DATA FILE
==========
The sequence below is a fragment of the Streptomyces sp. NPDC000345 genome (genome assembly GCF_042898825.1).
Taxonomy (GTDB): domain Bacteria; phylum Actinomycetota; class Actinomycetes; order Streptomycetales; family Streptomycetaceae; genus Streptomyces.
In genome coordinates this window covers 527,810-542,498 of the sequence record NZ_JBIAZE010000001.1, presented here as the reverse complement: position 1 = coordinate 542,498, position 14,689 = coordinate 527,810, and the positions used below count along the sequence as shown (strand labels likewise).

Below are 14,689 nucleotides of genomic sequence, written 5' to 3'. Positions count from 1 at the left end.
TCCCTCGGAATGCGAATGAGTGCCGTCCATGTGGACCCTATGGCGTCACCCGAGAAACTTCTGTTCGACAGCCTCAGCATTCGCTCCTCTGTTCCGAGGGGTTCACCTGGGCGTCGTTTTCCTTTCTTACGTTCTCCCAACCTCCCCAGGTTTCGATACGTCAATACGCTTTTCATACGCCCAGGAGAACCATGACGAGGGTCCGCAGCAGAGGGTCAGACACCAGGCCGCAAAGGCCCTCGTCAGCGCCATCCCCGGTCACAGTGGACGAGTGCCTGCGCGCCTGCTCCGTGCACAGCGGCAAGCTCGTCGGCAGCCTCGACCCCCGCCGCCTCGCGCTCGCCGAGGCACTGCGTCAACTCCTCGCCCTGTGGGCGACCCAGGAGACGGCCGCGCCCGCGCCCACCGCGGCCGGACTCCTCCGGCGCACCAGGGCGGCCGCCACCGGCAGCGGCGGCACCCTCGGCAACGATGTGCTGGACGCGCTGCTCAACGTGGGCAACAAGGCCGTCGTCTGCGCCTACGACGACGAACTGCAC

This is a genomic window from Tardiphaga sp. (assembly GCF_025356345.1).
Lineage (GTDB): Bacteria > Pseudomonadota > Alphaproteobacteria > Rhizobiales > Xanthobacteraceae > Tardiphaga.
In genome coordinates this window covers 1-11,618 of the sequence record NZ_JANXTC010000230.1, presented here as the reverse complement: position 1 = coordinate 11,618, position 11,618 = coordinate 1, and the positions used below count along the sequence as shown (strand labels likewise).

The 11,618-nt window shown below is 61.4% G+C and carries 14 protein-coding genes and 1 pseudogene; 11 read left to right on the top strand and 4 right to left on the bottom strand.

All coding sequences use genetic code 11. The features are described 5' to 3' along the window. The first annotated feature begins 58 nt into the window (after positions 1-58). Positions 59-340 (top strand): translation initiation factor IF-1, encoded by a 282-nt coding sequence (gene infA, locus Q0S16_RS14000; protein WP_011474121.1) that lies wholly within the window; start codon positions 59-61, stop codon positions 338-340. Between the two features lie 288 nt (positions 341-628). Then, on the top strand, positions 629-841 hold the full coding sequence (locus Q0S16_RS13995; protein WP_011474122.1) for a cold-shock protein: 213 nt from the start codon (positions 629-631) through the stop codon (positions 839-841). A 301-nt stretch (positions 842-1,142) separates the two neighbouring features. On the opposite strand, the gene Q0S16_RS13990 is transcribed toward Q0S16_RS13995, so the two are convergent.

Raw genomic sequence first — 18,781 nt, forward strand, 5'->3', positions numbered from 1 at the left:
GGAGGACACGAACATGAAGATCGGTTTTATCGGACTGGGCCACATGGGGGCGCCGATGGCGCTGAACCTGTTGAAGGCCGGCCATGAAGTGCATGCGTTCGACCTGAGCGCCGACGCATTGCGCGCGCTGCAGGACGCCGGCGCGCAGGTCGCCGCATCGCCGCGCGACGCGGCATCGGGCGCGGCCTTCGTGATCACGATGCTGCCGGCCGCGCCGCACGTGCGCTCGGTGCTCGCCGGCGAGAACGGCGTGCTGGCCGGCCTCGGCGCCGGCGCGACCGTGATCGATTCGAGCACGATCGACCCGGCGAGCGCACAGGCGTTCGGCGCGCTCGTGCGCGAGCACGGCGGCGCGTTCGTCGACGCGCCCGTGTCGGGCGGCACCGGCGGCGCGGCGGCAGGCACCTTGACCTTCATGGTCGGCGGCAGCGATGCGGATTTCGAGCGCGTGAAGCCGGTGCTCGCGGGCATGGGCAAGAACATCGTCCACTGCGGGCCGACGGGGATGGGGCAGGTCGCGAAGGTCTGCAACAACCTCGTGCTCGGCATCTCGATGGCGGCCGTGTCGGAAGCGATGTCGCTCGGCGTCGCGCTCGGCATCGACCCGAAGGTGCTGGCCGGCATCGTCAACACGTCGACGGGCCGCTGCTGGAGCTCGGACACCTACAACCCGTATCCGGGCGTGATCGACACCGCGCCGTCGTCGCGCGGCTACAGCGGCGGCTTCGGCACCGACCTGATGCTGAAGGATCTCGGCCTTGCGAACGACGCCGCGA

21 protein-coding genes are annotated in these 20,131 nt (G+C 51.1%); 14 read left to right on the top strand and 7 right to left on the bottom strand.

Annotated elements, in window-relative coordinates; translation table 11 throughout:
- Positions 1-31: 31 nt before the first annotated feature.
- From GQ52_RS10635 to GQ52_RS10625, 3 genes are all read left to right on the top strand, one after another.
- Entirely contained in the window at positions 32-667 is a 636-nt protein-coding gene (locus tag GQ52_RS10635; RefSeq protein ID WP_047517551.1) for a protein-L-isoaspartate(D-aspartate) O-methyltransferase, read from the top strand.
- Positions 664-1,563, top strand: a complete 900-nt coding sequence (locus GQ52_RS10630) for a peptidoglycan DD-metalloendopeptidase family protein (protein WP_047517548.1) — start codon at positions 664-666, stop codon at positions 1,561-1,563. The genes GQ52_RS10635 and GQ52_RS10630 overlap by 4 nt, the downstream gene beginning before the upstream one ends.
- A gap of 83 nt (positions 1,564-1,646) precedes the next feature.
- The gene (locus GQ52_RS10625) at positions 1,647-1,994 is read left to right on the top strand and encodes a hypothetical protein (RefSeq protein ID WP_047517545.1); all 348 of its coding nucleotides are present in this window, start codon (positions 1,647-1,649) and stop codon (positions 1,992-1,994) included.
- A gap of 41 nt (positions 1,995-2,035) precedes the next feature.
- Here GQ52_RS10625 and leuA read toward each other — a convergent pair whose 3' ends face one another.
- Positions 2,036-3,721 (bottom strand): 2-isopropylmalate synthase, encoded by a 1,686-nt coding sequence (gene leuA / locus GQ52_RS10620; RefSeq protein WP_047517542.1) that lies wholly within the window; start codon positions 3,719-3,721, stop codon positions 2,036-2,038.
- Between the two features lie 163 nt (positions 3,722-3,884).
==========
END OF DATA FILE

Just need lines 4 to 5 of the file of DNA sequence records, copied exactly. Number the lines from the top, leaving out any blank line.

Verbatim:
Below are 14,689 nucleotides of genomic sequence, written 5' to 3'. Positions count from 1 at the left end.
TCCCTCGGAATGCGAATGAGTGCCGTCCATGTGGACCCTATGGCGTCACCCGAGAAACTTCTGTTCGACAGCCTCAGCATTCGCTCCTCTGTTCCGAGGGGTTCACCTGGGCGTCGTTTTCCTTTCTTACGTTCTCCCAACCTCCCCAGGTTTCGATACGTCAATACGCTTTTCATACGCCCAGGAGAACCATGACGAGGGTCCGCAGCAGAGGGTCAGACACCAGGCCGCAAAGGCCCTCGTCAGCGCCATCCCCGGTCACAGTGGACGAGTGCCTGCGCGCCTGCTCCGTGCACAGCGGCAAGCTCGTCGGCAGCCTCGACCCCCGCCGCCTCGCGCTCGCCGAGGCACTGCGTCAACTCCTCGCCCTGTGGGCGACCCAGGAGACGGCCGCGCCCGCGCCCACCGCGGCCGGACTCCTCCGGCGCACCAGGGCGGCCGCCACCGGCAGCGGCGGCACCCTCGGCAACGATGTGCTGGACGCGCTGCTCAACGTGGGCAACAAGGCCGTCGTCTGCGCCTACGACGACGAACTGCAC